• No prepayment fees for borrowers who want to pay loans off early
  • Late fees of an undisclosed amount for missed payments

These terms are pretty typical of tribal lenders, but that doesn’t mean it’s a good idea to work with Arrowhead Advance. It just means it’s a good idea to stay away from the rest of the industry, too.

One thing to pay special attention to is the undisclosed late fee. That could be particularly dangerous with loans like these that many people likely won’t be able to keep up with. On an installment loan of $100, paying a late fee of $15 (even just once or twice) could quickly double the APR on the loan.

Online Reputation

It’s always best to research what people have to say about a business before working with them. To save you some time, we’ve done the legwork for you.

Customer Reviews

First, there’s the Better Business Bureau (BBB). Many crowdsource-style review sites are vulnerable to review manipulation. They have fake reviews or let the business in question gatekeep opinions. The BBB does a much better job than most of combating those issues. That makes them a much more reliable source for accurate reviews and complaints than their competitors.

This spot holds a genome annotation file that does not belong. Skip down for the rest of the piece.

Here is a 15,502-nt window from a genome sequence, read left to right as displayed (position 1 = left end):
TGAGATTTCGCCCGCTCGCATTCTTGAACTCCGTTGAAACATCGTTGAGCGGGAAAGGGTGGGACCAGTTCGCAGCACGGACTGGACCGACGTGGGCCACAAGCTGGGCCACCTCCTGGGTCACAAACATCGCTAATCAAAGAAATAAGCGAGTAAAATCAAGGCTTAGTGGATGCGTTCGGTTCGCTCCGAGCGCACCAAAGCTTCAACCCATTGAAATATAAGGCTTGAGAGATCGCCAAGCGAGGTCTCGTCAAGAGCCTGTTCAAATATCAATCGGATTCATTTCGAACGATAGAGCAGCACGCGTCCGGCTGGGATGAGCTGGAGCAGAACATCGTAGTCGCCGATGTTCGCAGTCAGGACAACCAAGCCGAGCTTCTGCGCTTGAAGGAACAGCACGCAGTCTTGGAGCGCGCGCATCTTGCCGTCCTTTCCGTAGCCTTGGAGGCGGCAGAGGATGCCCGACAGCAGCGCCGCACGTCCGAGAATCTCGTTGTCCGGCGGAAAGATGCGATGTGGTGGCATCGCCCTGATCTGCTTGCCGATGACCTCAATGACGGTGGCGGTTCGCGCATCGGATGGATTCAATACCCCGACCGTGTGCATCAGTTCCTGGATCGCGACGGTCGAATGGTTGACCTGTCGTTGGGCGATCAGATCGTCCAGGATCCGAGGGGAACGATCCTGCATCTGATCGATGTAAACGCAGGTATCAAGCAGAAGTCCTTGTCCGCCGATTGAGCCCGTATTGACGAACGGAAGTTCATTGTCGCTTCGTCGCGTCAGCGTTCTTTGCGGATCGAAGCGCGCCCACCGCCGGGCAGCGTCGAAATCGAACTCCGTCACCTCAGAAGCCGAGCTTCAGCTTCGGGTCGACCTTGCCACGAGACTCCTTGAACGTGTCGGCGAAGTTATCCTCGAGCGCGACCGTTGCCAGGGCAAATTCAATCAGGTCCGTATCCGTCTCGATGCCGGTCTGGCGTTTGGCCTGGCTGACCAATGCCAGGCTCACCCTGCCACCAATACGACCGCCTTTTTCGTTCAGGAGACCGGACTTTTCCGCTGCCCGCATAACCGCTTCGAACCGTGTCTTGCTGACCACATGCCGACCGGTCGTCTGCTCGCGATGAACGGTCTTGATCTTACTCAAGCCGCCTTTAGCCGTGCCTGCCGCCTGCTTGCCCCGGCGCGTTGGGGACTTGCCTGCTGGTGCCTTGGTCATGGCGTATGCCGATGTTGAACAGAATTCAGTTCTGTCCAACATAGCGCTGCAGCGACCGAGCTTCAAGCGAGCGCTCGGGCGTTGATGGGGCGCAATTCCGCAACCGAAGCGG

Arrowhead Advance’s BBB profile shows that there are more risks to working with them than just the astronomical cost. The complaints on the website point out several undesirable and dishonest practices, including:

  • Changing the terms of repayment plans after the borrower signs a contract
  • Gathering sensitive data in their application that is irrelevant to a borrower’s creditworthiness then denying their request for a loan
  • Reneging on their approval of borrower’s application

They also do a poor job of addressing these complaints, which indicates a poor customer service system. The BBB rates them an F for their lack of responsiveness.

Most refer to the lender as a scam. Unfortunately for borrowers, Arrowhead Advance is not a scam. It’s a legitimate lender that has figured out a way to sidestep consumer protections.